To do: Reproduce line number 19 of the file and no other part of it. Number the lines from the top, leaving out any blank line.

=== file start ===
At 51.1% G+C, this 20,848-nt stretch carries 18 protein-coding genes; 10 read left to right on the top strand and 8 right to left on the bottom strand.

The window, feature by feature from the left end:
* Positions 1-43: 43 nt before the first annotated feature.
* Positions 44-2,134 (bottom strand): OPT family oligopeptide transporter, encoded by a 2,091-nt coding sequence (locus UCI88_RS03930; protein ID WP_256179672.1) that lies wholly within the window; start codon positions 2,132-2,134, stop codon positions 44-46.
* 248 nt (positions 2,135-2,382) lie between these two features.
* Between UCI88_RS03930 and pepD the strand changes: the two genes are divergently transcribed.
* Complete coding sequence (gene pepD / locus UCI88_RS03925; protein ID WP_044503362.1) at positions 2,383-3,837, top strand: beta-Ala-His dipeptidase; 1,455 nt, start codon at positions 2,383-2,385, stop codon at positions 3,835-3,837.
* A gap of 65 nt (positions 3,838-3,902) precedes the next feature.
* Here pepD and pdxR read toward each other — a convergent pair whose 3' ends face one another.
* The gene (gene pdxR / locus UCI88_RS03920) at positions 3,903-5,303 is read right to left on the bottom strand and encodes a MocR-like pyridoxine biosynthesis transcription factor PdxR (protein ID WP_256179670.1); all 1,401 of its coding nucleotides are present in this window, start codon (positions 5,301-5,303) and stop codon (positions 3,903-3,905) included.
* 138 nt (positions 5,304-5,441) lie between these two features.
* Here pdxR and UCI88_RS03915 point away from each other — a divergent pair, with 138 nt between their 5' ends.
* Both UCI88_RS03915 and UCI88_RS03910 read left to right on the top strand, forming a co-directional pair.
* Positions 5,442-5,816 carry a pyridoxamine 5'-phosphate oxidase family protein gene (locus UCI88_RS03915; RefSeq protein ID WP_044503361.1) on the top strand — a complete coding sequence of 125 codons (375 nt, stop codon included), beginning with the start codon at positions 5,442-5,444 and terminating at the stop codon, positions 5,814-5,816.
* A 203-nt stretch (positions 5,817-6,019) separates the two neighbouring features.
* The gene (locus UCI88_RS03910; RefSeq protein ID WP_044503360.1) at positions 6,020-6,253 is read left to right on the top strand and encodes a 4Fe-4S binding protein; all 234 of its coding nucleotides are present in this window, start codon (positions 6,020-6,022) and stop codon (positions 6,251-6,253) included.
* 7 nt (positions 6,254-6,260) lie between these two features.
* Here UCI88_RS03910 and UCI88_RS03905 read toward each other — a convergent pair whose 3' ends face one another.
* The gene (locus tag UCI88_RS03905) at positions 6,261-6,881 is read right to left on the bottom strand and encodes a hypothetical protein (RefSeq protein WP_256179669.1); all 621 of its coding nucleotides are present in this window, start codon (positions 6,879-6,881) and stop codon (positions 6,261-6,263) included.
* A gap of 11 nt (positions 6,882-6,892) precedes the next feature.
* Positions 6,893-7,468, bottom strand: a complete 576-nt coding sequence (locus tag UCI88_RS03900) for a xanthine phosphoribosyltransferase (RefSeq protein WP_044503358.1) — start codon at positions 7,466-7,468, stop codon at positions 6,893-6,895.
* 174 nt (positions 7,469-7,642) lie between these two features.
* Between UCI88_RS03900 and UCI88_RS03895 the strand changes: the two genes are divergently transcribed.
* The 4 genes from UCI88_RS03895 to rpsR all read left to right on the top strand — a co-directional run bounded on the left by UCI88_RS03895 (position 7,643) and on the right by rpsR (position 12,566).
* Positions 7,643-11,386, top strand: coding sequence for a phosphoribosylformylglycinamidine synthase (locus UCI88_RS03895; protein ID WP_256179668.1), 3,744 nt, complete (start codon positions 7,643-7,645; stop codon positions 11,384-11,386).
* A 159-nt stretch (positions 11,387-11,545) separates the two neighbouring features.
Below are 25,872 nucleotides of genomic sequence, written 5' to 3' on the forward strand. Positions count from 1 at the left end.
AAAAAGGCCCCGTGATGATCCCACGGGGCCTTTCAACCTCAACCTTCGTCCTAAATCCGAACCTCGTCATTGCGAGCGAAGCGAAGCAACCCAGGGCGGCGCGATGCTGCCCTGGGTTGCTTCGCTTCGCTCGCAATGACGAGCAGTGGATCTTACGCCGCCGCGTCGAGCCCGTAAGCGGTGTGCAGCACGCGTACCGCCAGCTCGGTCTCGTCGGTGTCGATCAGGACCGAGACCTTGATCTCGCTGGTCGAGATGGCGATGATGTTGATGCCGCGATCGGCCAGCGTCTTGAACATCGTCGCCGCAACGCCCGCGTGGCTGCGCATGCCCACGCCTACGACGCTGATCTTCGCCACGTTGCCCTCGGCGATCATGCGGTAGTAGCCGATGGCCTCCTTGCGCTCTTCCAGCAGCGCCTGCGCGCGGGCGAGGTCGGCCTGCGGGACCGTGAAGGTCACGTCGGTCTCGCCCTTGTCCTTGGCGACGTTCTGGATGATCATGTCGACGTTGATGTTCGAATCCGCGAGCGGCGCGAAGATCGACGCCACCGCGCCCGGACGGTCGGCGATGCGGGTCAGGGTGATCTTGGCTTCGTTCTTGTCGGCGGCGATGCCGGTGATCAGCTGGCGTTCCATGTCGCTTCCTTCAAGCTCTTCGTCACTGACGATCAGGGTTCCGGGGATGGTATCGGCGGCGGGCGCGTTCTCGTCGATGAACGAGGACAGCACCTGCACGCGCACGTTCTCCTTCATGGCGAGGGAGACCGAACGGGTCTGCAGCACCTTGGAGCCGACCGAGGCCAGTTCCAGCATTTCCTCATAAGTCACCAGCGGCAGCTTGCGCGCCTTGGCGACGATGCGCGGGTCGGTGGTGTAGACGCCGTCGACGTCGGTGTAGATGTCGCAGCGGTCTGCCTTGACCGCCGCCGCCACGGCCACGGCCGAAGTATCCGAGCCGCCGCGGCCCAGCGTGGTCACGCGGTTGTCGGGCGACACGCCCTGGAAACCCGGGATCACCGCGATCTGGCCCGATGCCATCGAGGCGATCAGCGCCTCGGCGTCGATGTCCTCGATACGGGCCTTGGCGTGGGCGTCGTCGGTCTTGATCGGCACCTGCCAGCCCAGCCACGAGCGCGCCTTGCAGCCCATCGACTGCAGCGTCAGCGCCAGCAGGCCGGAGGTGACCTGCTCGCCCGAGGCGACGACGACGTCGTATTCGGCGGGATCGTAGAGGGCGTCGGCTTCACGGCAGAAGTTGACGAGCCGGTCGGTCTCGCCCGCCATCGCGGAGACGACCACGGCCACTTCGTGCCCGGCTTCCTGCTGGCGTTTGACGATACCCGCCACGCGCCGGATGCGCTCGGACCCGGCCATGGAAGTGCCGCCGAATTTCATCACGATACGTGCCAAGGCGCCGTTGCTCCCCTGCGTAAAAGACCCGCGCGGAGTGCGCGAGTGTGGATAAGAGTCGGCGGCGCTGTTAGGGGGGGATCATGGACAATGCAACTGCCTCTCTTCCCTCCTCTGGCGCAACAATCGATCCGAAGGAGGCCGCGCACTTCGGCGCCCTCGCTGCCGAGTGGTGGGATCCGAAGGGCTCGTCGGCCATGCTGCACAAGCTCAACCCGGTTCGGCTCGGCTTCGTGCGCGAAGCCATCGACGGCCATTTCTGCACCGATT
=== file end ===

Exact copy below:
* The gene (locus tag UCI88_RS03905) at positions 6,261-6,881 is read right to left on the bottom strand and encodes a hypothetical protein (RefSeq protein WP_256179669.1); all 621 of its coding nucleotides are present in this window, start codon (positions 6,879-6,881) and stop codon (positions 6,261-6,263) included.